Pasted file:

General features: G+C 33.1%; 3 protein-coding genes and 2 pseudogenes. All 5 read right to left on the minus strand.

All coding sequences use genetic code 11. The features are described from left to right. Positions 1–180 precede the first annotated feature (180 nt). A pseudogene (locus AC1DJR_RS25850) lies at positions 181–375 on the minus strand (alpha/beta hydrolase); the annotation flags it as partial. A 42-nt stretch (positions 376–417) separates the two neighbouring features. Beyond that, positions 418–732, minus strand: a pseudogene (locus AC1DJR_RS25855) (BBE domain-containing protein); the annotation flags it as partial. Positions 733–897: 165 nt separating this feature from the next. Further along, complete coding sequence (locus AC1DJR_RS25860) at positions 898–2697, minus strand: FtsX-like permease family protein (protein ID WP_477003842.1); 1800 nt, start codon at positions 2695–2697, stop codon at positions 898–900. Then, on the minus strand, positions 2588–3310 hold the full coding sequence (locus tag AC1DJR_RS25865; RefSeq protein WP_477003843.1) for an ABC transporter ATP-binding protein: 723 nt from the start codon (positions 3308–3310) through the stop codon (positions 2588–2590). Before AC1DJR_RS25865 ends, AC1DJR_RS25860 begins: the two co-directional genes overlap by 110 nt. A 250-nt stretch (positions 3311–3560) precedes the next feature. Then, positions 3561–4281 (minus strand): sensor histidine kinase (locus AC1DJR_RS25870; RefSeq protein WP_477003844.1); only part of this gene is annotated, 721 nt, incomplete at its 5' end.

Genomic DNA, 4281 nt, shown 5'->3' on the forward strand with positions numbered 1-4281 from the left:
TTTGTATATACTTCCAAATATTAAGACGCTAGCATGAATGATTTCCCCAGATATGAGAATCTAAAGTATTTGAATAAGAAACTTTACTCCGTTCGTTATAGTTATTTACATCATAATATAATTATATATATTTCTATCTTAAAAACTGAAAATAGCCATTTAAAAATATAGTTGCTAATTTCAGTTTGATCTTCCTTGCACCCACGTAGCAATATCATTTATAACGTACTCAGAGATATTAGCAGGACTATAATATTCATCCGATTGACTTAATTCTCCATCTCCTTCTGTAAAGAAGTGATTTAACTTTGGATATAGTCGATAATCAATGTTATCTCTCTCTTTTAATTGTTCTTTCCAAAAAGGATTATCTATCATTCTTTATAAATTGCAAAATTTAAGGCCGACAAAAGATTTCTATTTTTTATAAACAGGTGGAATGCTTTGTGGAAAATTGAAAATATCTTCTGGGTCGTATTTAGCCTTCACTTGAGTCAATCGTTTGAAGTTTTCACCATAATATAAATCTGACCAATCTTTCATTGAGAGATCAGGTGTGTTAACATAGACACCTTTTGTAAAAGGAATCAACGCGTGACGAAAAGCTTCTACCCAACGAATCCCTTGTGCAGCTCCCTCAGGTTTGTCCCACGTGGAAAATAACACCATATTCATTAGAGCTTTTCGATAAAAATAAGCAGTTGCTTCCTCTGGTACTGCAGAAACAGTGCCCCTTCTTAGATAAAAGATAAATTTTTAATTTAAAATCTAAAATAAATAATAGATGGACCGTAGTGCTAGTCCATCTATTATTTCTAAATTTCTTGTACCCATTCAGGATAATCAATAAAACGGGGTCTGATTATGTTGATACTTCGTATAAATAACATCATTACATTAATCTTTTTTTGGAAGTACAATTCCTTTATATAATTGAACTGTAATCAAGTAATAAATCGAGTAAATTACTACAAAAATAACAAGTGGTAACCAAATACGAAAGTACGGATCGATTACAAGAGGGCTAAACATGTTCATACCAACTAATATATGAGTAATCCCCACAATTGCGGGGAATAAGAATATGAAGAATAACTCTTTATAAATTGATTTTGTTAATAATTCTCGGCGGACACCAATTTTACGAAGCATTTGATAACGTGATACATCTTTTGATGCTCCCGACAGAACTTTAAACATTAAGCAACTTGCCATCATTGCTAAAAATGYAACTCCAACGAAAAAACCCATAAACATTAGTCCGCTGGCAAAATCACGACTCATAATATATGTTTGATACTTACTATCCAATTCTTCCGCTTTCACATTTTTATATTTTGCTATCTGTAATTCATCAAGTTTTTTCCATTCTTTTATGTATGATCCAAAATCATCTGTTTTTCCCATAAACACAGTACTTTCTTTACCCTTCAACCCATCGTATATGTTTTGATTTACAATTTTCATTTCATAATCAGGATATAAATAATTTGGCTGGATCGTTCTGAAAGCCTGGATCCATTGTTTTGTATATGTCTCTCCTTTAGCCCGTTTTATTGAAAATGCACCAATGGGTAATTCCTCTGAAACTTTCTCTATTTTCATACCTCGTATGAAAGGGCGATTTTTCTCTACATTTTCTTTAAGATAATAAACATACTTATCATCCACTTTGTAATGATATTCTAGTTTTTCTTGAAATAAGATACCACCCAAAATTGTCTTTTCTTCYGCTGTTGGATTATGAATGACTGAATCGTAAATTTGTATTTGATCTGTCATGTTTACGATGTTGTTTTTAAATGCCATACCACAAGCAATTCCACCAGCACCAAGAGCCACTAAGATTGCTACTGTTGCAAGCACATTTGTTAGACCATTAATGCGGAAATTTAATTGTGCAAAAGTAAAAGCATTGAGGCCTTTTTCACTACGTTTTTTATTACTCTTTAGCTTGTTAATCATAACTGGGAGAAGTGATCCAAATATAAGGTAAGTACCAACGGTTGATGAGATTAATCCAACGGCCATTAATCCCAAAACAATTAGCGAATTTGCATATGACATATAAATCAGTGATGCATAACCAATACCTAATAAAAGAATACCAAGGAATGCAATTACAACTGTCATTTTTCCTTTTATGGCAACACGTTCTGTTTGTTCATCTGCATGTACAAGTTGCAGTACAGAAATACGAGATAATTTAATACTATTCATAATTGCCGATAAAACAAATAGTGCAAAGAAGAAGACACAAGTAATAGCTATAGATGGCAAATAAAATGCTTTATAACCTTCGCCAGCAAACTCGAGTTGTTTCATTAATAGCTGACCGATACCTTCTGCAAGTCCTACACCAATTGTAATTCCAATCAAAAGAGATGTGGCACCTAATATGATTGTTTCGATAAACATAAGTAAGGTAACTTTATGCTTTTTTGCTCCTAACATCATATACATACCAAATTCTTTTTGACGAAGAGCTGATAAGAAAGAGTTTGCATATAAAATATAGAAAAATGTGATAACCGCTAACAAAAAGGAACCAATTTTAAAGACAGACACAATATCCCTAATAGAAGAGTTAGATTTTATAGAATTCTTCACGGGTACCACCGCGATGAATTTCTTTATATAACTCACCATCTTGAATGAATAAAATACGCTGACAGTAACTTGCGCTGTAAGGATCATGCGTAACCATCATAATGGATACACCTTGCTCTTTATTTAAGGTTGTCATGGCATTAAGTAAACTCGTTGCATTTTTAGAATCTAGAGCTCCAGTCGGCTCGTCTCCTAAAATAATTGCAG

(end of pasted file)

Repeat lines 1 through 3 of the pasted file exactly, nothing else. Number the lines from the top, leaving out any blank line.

General features: G+C 33.1%; 3 protein-coding genes and 2 pseudogenes. All 5 read right to left on the minus strand.

All coding sequences use genetic code 11. The features are described from left to right. Positions 1–180 precede the first annotated feature (180 nt). A pseudogene (locus AC1DJR_RS25850) lies at positions 181–375 on the minus strand (alpha/beta hydrolase); the annotation flags it as partial. A 42-nt stretch (positions 376–417) separates the two neighbouring features. Beyond that, positions 418–732, minus strand: a pseudogene (locus AC1DJR_RS25855) (BBE domain-containing protein); the annotation flags it as partial. Positions 733–897: 165 nt separating this feature from the next. Further along, complete coding sequence (locus AC1DJR_RS25860) at positions 898–2697, minus strand: FtsX-like permease family protein (protein ID WP_477003842.1); 1800 nt, start codon at positions 2695–2697, stop codon at positions 898–900. Then, on the minus strand, positions 2588–3310 hold the full coding sequence (locus tag AC1DJR_RS25865; RefSeq protein WP_477003843.1) for an ABC transporter ATP-binding protein: 723 nt from the start codon (positions 3308–3310) through the stop codon (positions 2588–2590). Before AC1DJR_RS25865 ends, AC1DJR_RS25860 begins: the two co-directional genes overlap by 110 nt. A 250-nt stretch (positions 3311–3560) precedes the next feature. Then, positions 3561–4281 (minus strand): sensor histidine kinase (locus AC1DJR_RS25870; RefSeq protein WP_477003844.1); only part of this gene is annotated, 721 nt, incomplete at its 5' end.

Genomic DNA, 4281 nt, shown 5'->3' on the forward strand with positions numbered 1-4281 from the left: